154; -specialize : Enable simple flow-analysis for doing some type-directed optimizations. Implies {{-scrutinize}}.
155
156; -strict-types : Assume that the type of variables is not changed by assignments. This gives more type-information during specialization, but violating this assumption will result in unsafe and incorrectly behaving code.
157
158; -types FILENAME : load additional type database from {{FILENAME}}. Type-definitions in {{FILENAME}} will override previous type-definitions.
159
160; -compile-syntax : Makes macros also available at run-time. By default macros are not available at run-time.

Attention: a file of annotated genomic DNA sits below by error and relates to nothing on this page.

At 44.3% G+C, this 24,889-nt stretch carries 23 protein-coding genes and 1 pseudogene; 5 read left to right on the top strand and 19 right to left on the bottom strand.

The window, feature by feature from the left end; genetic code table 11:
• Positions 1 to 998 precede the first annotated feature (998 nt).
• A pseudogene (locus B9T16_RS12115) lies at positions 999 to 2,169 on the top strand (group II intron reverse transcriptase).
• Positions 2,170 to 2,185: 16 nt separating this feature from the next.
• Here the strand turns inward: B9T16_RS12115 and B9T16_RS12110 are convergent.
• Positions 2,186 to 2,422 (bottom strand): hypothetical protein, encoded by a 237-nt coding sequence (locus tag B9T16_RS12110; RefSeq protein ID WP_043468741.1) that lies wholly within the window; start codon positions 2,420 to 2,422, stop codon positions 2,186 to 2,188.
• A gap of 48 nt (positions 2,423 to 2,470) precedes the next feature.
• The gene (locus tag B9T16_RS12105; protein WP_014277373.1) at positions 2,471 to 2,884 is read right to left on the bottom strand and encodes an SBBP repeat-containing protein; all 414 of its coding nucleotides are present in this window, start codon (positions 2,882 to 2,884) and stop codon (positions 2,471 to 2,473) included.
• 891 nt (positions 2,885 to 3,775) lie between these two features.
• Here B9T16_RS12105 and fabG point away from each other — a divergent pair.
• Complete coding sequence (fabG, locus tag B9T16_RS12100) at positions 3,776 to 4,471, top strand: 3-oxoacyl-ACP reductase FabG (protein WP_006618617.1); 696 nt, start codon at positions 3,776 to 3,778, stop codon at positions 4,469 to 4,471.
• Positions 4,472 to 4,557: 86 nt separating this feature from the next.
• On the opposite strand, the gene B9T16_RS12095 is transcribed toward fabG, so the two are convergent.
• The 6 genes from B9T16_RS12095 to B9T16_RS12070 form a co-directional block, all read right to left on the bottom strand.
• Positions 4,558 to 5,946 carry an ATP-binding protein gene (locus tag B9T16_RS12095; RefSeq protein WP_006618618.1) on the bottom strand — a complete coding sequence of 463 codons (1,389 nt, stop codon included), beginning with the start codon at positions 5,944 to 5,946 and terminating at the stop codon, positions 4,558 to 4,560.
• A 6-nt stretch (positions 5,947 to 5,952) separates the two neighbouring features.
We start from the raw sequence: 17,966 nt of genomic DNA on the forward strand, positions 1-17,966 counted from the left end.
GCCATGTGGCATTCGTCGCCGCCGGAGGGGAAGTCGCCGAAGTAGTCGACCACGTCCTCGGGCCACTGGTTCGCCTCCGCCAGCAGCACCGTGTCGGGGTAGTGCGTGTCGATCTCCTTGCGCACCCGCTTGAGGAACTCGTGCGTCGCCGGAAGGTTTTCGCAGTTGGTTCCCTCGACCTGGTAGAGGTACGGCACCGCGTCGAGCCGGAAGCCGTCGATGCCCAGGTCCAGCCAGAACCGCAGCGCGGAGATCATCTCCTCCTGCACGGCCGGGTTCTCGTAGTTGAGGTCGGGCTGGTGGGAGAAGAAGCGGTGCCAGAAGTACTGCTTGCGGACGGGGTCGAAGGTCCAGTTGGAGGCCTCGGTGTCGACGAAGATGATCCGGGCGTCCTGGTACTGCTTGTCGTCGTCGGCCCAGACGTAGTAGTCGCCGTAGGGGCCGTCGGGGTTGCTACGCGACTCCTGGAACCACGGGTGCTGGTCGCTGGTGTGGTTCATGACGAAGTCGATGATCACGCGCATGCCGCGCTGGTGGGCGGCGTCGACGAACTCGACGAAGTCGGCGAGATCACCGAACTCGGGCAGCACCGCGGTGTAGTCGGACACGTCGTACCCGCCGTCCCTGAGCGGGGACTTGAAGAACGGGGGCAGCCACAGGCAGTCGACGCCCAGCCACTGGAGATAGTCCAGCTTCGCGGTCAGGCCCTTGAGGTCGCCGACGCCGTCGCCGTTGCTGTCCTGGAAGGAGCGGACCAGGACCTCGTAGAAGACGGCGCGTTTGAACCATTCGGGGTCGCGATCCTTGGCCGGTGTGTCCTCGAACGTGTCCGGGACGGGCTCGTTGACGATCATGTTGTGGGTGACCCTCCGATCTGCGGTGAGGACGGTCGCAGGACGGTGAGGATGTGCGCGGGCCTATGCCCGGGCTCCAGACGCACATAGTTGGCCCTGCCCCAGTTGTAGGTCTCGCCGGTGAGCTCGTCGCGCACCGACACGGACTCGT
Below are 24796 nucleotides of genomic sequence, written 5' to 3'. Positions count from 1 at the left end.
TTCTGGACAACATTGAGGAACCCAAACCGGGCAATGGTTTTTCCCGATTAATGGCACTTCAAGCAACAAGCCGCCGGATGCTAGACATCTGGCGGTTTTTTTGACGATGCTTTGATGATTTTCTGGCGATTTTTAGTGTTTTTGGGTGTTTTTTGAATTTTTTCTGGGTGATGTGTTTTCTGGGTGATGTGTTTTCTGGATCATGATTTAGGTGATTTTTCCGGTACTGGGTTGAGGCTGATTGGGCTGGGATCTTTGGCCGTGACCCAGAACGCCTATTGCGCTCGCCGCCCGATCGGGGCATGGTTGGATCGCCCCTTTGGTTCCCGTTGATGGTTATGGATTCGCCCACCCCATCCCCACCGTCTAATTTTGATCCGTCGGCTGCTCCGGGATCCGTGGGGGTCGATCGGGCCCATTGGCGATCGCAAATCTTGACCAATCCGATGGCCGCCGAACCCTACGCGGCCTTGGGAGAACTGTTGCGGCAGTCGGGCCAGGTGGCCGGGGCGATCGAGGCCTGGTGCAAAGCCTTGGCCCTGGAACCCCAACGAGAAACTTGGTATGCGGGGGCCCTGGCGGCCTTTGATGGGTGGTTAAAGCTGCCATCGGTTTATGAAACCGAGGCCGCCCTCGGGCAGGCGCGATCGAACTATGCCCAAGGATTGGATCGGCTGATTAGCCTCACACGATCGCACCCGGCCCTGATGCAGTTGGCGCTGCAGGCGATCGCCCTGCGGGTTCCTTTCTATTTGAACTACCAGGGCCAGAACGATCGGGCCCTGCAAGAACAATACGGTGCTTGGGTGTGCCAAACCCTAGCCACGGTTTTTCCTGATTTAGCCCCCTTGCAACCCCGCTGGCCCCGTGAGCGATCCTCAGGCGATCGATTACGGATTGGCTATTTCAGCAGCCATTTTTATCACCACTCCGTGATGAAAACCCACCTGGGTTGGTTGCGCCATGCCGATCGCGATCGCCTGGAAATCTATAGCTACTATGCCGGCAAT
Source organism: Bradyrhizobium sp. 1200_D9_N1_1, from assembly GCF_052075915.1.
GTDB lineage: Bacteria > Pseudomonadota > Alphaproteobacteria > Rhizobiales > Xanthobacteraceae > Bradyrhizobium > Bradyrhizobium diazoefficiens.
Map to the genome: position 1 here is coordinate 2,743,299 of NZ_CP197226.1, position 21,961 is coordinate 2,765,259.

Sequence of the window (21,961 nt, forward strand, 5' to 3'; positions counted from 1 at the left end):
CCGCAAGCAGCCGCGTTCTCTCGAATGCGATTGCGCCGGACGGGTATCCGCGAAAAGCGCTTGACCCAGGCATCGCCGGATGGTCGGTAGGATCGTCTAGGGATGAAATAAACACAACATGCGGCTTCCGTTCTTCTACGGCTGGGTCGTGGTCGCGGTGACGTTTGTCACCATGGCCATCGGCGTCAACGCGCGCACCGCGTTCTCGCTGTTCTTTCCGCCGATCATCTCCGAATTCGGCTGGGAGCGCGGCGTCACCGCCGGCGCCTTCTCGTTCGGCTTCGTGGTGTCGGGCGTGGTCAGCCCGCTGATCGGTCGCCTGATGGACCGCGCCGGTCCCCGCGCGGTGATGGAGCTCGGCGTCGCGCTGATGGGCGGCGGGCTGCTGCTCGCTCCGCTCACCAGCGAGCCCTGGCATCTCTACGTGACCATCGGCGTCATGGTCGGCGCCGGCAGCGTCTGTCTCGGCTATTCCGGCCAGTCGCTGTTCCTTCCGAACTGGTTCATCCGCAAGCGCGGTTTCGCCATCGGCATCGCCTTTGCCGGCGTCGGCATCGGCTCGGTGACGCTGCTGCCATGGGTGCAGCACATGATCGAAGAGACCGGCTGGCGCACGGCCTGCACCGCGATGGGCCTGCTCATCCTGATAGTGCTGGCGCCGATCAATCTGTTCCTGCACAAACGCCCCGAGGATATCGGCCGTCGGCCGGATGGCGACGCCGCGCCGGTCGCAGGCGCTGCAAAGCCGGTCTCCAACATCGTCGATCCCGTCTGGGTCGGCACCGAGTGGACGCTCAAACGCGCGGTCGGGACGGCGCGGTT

161
162; -to-stdout : Write compiled code to standard output instead of creating a {{.c}} file.
163
164; -unit NAME : Compile this file as a library unit. Equivalent to {{-prelude "(declare (unit NAME))"}}
165
166; -unsafe : Disable runtime safety checks.
167
168; -uses NAME : Use definitions from the library unit {{NAME}}. This is equivalent to {{-prelude "(declare (uses NAME))"}}. Multiple arguments may be given, separated by {{,}}.
169
170; -no-usual-integrations : Specifies that standard procedures and certain internal procedures may be redefined, and can not be inlined. This is equivalent to declaring {{(not usual-integrations)}}.
171
172; -version : Prints the version and some copyright information and exit the compiler.
173
174; -verbose : enables output of notes that are not necessarily warnings but might be of interest.
175
176The environment variable {{CHICKEN_OPTIONS}} can be set to a string